A villager, dressed in traditional attire, rides during the Pasola in the Wanokaka village on the island of Sumba, Indonesia, on March 10, 2018. Celebrated every year in conjunction with the swarming of a particular sea worm (Nyale) on the shores of West Sumba, this ritual war brings together the local communities in a time of abundance. RNS photo by Alexandra Radu

Animist war game ritual lives on on Indonesian Christian island

PULAU SUMBA, Indonesia (RNS) — On the island of Sumba, in central Indonesia, a ritual war game known as Pasola is celebrated annually between villages, and it draws large crowds of all ages.

The Sumbanese people used to live scattered in fortified hilltop villages and got together for celebrations, where brawls broke out often among young men, said cultural anthropologist Istutiah Gunawan.

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Pasola was born, Gunawan said, when “the religious leaders regulated the fights into a ritual war in which the eager-to-fight young men would be able to participate.”

The festival has animist origins in the ancestral Marapu religion, and the ritual continues even though the island is predominantly Christian.

The Rev. Robert Ramone, a Sumbanese Catholic priest and founder of the Sumba Cultural House, an association for the preservation of cultural identity, said churches have become more accepting of indigenous traditions, with young clergy now taking part in Marapu ceremonies.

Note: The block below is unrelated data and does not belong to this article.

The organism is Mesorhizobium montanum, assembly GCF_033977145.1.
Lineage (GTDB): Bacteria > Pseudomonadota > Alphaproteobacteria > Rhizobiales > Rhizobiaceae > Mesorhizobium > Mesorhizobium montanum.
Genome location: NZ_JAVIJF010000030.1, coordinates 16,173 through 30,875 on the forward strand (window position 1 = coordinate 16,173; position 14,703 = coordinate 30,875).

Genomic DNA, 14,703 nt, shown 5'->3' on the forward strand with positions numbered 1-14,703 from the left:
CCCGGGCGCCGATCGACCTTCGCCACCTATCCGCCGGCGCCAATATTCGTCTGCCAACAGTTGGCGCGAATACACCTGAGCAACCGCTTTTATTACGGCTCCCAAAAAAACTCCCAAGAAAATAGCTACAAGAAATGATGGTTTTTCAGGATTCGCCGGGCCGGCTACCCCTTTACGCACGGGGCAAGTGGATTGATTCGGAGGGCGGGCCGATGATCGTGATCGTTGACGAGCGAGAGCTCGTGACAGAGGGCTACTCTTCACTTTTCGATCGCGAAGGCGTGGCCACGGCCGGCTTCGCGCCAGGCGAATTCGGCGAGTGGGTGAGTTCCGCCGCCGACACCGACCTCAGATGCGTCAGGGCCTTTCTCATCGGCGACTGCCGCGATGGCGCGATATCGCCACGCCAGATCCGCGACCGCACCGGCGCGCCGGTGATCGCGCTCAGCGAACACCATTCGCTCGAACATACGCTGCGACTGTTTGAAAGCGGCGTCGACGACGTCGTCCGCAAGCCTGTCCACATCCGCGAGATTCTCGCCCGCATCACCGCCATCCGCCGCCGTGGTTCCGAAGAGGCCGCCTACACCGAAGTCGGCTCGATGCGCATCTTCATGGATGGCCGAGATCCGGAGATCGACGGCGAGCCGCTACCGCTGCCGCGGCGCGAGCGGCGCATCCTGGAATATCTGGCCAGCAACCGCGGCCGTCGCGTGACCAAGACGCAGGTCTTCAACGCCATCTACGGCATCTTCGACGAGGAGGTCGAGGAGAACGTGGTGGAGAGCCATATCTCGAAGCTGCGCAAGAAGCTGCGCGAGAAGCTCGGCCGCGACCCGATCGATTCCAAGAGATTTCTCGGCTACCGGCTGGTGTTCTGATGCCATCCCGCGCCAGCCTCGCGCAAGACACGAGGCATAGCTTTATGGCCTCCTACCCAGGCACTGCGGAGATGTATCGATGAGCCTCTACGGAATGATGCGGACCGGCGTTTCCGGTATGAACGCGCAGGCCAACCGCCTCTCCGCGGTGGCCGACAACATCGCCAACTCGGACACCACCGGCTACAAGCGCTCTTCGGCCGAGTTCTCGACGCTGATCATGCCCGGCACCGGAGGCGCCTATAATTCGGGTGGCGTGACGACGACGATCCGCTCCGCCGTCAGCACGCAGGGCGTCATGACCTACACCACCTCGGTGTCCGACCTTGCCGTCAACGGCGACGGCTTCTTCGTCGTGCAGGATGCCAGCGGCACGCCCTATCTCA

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"In the past, the church has been waging a war towards the traditional religion," he said. "This is not the case anymore. Our job as Sumbanese Catholic priests is also to preserve the cultural identity."

The timing of the festival depends on the arrival of the nyale sea worms after their mass spawning and signs such as sea tides and the new moon that groups of shaman known as "rato" watch for.

Video by Mihai Stanescu

“The way to know when the Pasola will happen is by observing the moon,” said Oktavianus, cultural representative of the Wainyapu village that hosts one of the biggest Pasola events. “A week after the new moon usually the nyale swarm.”

There are around 10 Pasola events all in all in West Sumba, during February and March, in different villages. In an effort to increase tourism, the dates are now set more than a month in advance with the help of modern forecasting methods.

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